Sneakers

    Bodega

    When you were a kid, you probably dreamed about discovering a secret doorway leading to an alternate universe à la Alice in Wonderland. Consider Bodega your real-life, grown-up fantasy world. At first glance, the place looks like the set from Clerks, but head back to grab a Snapple and enter the secret world of hip streetwear that lies beyond a hidden passageway. Limited-edition footwear, Original Fake T-shirts and retro Nike jackets are a few of the surprises that await. 

    6 Clearway St., Boston, shop.bdgastore.com
  • Thrift Store

    The Garment District

    Where else can you dig through an endless pile of gently worn skirts, pants, tops and dresses and then buy the buried treasure by the pound? If that image gives you the creeps, don’t despair. Best known for its vast thrift section and Halloween offerings, this Cambridge warehouse also houses of-the-moment items and brand-new apparel. With pants prices starting below $10, this place could make Macklemore weak in the knees. 

    200 Broadway, Cambridge, 617-876-5230, garment-district.com
  • Trend

    Mobile Boutiques

    Food trucks aren’t the only mobile businesses taking over Boston’s plazas. The past year has seen fashion trucks cropping up across town, including Dewey Square, Newbury Street and SoWa Open Market. Favorites include Haberdash Vintage and the Fashion Truck, and dudes and dames alike will revel in newcomer ARTichoke’s “casual-chic” wares and local artwork. This summer you can sit back, relax and let the shopping come to you.

  • Vintage

    Artifaktori

    Some people are born with class; others have to buy it. Either way, the duds that’ll do you right are at Artifaktori, where owner Amy Berkowitz has been collecting an enchanting mix of awesome vintage finds that date as far back as the 1920s. Amid the killer clothes and one-of-a-kind shoes, you’re sure to find some rarities. 

    121 Charles St., Boston, 617-367-5854, artifaktori.com
  • Riccardi Boston
    Photo Credit: Nicole Popma

    Women's Clothing, High-End

    Riccardi Boston

    Riccardi Storefronts on Newbury Street can come and go as fast as the trends they carry. But unlike jeggings, ponchos and popped collars, Boston’s Riccardi has enjoyed 34 years of enduring style—and there’s no end in sight. This bastion of high-end fashion has lived on the same block since 1978, when founder and Florentine Riccardo Dallai set out to bring top-shelf clothing to our city. Since then, it’s been a mainstay for designers like Givenchy, Vivienne Westwood, Comme des Garçons, and Rodarte—a one-stop shop for garments and accessories as timeless as the boutique itself.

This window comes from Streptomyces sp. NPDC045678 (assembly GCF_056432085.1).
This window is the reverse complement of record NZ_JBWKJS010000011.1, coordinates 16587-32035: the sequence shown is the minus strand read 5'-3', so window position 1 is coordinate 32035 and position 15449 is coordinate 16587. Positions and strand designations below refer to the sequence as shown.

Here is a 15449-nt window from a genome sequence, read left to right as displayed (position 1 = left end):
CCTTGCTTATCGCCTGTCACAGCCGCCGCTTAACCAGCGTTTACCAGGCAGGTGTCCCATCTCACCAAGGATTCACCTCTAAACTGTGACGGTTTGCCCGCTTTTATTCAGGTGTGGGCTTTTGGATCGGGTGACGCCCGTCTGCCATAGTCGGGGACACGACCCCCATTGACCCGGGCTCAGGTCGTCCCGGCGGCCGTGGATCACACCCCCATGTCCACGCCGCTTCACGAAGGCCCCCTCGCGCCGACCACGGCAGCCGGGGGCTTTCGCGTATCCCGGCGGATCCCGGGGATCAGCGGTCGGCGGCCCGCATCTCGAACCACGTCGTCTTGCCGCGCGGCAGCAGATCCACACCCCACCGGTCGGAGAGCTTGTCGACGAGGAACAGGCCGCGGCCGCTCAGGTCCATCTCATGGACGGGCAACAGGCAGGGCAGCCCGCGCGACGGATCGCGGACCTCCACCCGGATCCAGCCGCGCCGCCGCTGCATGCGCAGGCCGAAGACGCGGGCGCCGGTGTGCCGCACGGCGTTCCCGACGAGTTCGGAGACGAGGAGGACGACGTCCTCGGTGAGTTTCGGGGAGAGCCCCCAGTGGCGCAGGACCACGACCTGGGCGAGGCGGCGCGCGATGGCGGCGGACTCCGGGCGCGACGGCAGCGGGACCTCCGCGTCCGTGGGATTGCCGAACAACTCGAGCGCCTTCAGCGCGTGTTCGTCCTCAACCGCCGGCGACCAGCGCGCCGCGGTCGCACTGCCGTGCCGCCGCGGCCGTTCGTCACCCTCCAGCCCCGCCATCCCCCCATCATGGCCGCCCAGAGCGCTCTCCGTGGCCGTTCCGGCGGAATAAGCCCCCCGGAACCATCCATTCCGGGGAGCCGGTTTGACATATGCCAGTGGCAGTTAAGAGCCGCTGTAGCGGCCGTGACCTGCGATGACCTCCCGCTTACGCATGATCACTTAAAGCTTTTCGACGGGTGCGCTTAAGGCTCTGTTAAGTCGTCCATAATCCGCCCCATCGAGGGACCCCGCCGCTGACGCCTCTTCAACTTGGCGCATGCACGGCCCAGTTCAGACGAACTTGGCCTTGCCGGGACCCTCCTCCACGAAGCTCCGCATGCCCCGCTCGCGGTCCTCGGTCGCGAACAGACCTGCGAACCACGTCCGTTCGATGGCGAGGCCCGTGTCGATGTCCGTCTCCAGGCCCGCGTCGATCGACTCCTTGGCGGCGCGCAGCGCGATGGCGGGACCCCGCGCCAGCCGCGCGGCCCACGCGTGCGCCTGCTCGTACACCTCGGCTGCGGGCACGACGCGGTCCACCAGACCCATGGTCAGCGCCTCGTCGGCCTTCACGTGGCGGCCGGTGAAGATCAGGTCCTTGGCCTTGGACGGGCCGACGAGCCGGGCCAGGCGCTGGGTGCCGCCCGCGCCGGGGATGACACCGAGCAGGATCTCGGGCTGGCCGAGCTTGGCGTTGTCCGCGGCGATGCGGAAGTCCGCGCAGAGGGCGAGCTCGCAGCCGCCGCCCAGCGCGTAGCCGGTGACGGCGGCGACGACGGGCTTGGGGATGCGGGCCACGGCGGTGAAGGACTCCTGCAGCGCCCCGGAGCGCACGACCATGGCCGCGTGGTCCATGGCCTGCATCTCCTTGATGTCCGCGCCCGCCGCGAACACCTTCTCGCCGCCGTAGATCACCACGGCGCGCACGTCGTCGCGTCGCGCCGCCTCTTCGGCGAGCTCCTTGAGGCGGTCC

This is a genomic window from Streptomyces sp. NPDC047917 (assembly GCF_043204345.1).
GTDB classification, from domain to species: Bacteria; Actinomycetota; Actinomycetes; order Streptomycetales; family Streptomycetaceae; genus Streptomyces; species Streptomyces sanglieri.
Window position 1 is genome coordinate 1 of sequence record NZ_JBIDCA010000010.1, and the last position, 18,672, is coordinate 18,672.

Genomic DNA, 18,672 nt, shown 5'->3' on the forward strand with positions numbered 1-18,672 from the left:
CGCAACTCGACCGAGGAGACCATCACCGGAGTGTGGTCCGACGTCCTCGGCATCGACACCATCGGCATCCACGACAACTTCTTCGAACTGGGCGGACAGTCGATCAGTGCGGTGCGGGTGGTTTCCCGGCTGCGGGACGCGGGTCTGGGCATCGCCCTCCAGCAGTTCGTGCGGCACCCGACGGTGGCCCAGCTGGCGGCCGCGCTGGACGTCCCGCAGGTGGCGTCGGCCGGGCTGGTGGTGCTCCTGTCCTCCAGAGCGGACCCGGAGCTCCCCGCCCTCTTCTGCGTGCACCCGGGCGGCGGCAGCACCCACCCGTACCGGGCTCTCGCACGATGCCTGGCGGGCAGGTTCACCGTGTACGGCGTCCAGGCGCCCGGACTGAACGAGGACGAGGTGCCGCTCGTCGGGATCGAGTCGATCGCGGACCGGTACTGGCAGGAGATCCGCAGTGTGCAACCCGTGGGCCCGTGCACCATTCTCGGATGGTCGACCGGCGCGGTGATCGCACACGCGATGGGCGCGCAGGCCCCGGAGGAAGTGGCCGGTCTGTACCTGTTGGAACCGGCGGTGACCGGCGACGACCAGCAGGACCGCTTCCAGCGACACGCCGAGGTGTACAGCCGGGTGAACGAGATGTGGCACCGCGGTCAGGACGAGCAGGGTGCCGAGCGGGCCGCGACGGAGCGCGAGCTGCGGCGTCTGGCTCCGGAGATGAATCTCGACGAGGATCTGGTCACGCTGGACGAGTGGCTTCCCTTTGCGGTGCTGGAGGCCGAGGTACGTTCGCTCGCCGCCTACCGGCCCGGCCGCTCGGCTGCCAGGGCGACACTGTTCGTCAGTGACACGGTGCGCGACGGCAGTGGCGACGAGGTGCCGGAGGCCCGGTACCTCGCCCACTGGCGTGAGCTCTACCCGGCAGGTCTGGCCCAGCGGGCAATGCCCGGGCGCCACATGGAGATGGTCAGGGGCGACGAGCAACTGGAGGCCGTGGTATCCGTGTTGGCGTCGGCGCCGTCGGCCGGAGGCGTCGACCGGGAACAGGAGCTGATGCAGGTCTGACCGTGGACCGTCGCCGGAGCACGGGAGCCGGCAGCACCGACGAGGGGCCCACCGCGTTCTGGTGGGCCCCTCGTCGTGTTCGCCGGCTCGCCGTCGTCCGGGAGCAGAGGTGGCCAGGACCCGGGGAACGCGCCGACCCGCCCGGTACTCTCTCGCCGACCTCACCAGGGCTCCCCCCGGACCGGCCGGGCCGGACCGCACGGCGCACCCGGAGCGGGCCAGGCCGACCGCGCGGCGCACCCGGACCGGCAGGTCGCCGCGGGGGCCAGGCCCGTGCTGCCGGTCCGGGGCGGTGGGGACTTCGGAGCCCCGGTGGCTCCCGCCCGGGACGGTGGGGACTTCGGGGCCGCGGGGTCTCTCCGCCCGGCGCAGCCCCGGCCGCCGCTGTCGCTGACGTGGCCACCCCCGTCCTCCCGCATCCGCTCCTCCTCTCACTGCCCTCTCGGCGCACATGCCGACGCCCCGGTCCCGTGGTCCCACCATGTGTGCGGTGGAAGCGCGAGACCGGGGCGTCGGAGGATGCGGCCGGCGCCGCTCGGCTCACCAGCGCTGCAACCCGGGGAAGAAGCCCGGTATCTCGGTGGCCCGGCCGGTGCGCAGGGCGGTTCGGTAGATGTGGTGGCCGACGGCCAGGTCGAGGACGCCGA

116 Newbury St., Boston » 617-266-3158 » riccardiboston.com
  • Women’s Clothing, High-End

    LouisBoston

    A destination in itself, Louis’ internationally recognized waterfront emporium stocks stunning clothing and sophisticated wares from around the world. Accessories from Victoria Beckham, Moritz Glick and Proenza Schouler are not to be missed, and the same goes for the vistas from the wraparound deck. Sure, these clothes cost a pretty penny, but you’ll look like a million bucks. 

    60 Northern Ave., Boston, 617-262-6100, louisboston.com
  • Crush Boutique
    Photo Credit: Gretchen Devine

    Women’s Clothing, Moderate

    Crush Boutique

    Whether on the hunt for that cool-blue summer jumper you saw in Lucky or a sophisticated strappy number to wear on the town, you’ll be poppin’ tags in style at Crush Boutique. Here, labels such as Rory Beca and Yumi Kim dance alongside longtime staples Free People, J. Brand and BCBGeneration. Smiling salespeople act as personal shoppers, and middle-of-the-road price points ensure a happy wallet.

    131 Charles St., Boston, 617-720-0010; 264 Newbury St., Boston, 617-424-0010; shopcrushboutique.com
  • Women’s Shoes

    Saks Fifth Avenue

    This city is made for walking, and if your boots aren’t, it’s time to kick them to the curb. With the shoe department at Saks, there’s no reason to sacrifice your soles. The displays feature a parade of foot candy from Jimmy Choo, Manolo Blahnik and Christian Louboutin, and the smoking slippers from Tory Burch and wedge booties from Stuart Weitzman promise to get you through the elements with comfort and ease. 

    800 Boylston St., Boston, 617-262-8500, saksfifthavenue.com
  • Worst Trend

    Cropped T-shirts

    Some things are better off dead. Take, for example, the ’80s and its cropped T-shirt trend. We’ve all seen the offenders prancing around in leggings, with a KISS logo or leopard plastered across a barely-there T-shirt. Contrary to what the look suggests, these are not nostalgic soccer moms headed to dancercise, but confused slaves to every trend. Where is the sophistication? The creativity? And will someone please explain the appeal of looking like Alex Owens in Flashdance?